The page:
Gangaur is one of the most popular and colourful festivals of Rajasthan and it is observed with great enthusiasm and devotion by women. The festival is the celebration of harvest and marital fidelity. Women worship Gauri, the consort of Lord Shiva. The word ‘Gangaur’ is comprised of two words, ‘Gana’ and ‘Gaur’. ‘Gana’ is synonymous with Lord Shiva and ‘Gaur’ which stands for Parvati which also symbolises Saubhagya (marital bliss). Lord Shiva and Goddess Parvati are worshipped during Gangaur. This festival is specifically meant for women. The unmarried women worship Gauri for ideal groom while married women observe Gangaur for the welfare, health, and longevity of their husbands.
Significance of Gangaur:
The festival marks the celebration of the marriage of Goddess Parvati with Lord Shiva, her visit to her paternal home and the journey back to Lord Shiva's place. It is believed that Goddess Parvati visits her paternal home and stays there for a month. On the day of Gangaur, Lord Shiva visits their house to take Goddess Parvati back to his abode. Married women offer special prayers to Goddess Parvati for happy marital lives. Unmarried women worship Goddess Parvati to be blessed with an ideal life partner. It is also celebrated as the harvest festival. Gangaur rituals are absolutely unique and hold immense significance for Hindu women. The celebrations of Gangaur start after Holi and continue for the 16-18 days. The festivities of Gangaur Vrat also signify the arrival of the awaited Spring Season.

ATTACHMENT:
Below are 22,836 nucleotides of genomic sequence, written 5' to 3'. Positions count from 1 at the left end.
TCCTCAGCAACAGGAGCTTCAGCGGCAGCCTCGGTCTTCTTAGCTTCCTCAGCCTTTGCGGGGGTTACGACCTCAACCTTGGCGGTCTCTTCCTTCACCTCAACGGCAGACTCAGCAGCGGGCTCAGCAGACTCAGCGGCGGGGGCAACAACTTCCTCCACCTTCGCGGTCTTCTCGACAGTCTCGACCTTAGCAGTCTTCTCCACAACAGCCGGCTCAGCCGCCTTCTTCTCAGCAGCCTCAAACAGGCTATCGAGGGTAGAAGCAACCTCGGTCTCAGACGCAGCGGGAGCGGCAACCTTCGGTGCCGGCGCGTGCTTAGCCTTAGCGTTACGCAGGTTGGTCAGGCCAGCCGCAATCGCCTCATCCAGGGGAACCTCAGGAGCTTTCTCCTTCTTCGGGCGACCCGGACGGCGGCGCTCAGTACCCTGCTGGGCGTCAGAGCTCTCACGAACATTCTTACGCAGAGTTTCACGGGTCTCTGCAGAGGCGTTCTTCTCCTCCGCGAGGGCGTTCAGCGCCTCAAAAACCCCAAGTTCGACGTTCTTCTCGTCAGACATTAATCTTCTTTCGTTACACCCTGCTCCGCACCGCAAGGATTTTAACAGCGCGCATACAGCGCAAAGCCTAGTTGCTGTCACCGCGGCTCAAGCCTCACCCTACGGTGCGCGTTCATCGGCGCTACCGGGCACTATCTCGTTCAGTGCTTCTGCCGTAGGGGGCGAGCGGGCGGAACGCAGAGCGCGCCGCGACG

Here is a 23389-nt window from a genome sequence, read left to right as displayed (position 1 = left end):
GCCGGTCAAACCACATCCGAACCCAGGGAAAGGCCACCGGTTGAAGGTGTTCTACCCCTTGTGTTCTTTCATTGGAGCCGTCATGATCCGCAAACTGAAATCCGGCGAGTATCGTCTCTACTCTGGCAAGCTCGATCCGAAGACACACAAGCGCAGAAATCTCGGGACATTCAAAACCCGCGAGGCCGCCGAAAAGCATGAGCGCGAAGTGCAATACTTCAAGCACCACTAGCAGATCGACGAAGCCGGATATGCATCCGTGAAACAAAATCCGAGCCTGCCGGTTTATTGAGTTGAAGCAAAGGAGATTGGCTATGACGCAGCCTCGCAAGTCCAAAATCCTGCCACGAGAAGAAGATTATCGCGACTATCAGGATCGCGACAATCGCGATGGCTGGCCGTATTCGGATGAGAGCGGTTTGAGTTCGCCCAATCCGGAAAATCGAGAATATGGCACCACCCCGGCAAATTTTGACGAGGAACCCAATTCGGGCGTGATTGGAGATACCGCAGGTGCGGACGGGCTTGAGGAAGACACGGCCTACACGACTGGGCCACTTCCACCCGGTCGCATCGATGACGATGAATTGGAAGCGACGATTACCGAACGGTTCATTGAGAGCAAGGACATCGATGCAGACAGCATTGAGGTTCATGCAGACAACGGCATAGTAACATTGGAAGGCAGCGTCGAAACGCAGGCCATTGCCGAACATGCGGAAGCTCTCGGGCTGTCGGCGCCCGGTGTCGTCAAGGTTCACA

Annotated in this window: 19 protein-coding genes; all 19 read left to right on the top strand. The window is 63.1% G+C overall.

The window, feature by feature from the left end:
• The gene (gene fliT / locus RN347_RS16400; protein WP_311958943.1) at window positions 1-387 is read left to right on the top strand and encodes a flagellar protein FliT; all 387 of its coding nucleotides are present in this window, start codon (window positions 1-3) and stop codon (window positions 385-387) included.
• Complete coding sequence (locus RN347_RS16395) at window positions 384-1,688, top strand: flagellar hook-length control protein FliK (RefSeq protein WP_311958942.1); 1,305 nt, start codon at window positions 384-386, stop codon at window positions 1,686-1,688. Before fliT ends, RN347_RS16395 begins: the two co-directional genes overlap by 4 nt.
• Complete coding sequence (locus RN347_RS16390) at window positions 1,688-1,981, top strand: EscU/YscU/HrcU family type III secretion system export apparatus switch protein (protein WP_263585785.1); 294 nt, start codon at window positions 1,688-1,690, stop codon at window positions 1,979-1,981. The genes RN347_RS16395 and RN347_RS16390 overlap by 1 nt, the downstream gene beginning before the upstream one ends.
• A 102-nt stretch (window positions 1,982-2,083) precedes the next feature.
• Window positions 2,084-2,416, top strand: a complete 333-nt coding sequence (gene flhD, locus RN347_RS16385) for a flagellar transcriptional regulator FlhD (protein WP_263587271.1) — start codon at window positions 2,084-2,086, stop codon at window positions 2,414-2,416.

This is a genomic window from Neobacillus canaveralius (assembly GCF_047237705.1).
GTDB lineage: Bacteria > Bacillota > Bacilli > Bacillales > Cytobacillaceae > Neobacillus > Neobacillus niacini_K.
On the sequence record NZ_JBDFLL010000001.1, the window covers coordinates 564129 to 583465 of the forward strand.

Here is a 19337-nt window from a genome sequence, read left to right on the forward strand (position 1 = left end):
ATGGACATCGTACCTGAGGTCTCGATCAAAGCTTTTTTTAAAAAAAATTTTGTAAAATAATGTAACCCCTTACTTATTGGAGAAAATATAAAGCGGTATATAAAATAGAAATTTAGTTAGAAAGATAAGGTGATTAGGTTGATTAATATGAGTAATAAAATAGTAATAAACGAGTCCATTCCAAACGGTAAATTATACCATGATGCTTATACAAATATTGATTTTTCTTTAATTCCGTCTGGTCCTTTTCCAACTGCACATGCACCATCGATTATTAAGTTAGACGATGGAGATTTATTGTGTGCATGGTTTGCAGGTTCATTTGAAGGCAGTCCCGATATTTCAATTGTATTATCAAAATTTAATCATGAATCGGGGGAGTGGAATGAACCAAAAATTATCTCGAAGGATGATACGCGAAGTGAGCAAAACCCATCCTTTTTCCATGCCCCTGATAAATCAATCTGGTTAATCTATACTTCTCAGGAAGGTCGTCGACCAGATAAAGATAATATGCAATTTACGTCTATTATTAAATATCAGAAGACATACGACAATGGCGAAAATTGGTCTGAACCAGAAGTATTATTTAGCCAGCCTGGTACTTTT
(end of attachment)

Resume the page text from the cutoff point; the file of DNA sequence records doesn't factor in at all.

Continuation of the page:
Rituals and Celebrations:
It is believed that after a temporary long sacrament Goddess Parvati and Lord Shiva reunited on this day. Women collect ash from the Holika bonfire and mix it with mud, sow wheat and barley. The mud is then watered till the festival of Gangaur allowing the germination of seeds. After Seventh day of Holi, unmarried girls carry earthen pots with a hole and a lamp lit inside, called ‘Ghudlia’ on their head. They also sing songs to praise the Goddess. They go around all the houses in the area and collect small presents, cash, sweets, jaggery, ghee, oil etc. The women chant hymns or Gangaur Geet. The festivities continue for 18 days and conclude with the arrival of Lord Shiva to accompany his bride home. A procession of beautifully ornamented camels, horses, elephants and dancing devotees with drummers is carried out. The children carry the idol of Gauri in beautifully decorated gold and a silver palanquin.
Devotees who observe Gangaur festival wake up early in the morning to take an early morning bath. Later, they worship Lord Shiva and Goddess Parvati. If possible, make clay images of Lord Shiva and goddess Parvati. Devotees also worship the clay deities with devotion and offer ghee lamps, incense, sweets and flowers. A fast is kept till the evening puja. Devotees use red clothes and red flowers to worship Goddess Parvati. The deity of goddess Parvati is taken out in a procession accompanied by women carrying earthen pots with holes and lamps inside the pots. At the end of the procession, the deities are immersed in the water in a nearby lake or river. If immersion is not possible, the deities are respectfully placed in a nearby temple of Lord Shiva or goddess Durga.